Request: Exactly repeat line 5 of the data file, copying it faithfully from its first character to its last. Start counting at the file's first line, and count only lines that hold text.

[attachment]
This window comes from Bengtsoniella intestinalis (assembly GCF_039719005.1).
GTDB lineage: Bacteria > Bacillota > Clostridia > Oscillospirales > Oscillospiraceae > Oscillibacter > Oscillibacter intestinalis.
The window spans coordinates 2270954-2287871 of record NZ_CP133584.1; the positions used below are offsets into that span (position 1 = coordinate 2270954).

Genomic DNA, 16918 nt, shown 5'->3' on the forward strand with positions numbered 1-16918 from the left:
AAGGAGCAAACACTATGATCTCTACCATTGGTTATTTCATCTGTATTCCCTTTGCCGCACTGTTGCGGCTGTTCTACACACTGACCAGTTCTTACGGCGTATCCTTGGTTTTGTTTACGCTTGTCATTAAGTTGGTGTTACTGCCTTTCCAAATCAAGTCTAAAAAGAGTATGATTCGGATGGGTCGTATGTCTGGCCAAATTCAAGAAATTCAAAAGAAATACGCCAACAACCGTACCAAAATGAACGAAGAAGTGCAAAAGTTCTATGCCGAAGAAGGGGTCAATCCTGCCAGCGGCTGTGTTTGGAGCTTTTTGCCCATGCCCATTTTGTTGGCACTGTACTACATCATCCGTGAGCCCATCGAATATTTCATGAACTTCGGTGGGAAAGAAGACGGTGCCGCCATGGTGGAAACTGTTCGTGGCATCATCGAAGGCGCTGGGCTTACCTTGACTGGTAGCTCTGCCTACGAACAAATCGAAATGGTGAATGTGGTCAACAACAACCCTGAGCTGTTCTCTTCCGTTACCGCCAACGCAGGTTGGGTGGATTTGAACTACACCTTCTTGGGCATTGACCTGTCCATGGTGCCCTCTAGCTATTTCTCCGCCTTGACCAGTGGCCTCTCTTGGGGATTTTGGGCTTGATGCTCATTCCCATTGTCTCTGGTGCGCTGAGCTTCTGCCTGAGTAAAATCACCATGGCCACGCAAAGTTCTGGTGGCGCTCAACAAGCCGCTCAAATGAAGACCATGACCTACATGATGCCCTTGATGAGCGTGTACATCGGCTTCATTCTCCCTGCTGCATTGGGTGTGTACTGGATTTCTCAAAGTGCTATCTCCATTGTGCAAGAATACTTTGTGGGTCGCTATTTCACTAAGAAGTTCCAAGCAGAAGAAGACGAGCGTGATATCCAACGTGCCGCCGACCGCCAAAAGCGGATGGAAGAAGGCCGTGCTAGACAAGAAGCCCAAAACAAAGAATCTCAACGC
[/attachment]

AAGGAGCAAACACTATGATCTCTACCATTGGTTATTTCATCTGTATTCCCTTTGCCGCACTGTTGCGGCTGTTCTACACACTGACCAGTTCTTACGGCGTATCCTTGGTTTTGTTTACGCTTGTCATTAAGTTGGTGTTACTGCCTTTCCAAATCAAGTCTAAAAAGAGTATGATTCGGATGGGTCGTATGTCTGGCCAAATTCAAGAAATTCAAAAGAAATACGCCAACAACCGTACCAAAATGAACGAAGAAGTGCAAAAGTTCTATGCCGAAGAAGGGGTCAATCCTGCCAGCGGCTGTGTTTGGAGCTTTTTGCCCATGCCCATTTTGTTGGCACTGTACTACATCATCCGTGAGCCCATCGAATATTTCATGAACTTCGGTGGGAAAGAAGACGGTGCCGCCATGGTGGAAACTGTTCGTGGCATCATCGAAGGCGCTGGGCTTACCTTGACTGGTAGCTCTGCCTACGAACAAATCGAAATGGTGAATGTGGTCAACAACAACCCTGAGCTGTTCTCTTCCGTTACCGCCAACGCAGGTTGGGTGGATTTGAACTACACCTTCTTGGGCATTGACCTGTCCATGGTGCCCTCTAGCTATTTCTCCGCCTTGACCAGTGGCCTCTCTTGGGGATTTTGGGCTTGATGCTCATTCCCATTGTCTCTGGTGCGCTGAGCTTCTGCCTGAGTAAAATCACCATGGCCACGCAAAGTTCTGGTGGCGCTCAACAAGCCGCTCAAATGAAGACCATGACCTACATGATGCCCTTGATGAGCGTGTACATCGGCTTCATTCTCCCTGCTGCATTGGGTGTGTACTGGATTTCTCAAAGTGCTATCTCCATTGTGCAAGAATACTTTGTGGGTCGCTATTTCACTAAGAAGTTCCAAGCAGAAGAAGACGAGCGTGATATCCAACGTGCCGCCGACCGCCAAAAGCGGATGGAAGAAGGCCGTGCTAGACAAGAAGCCCAAAACAAAGAATCTCAACGC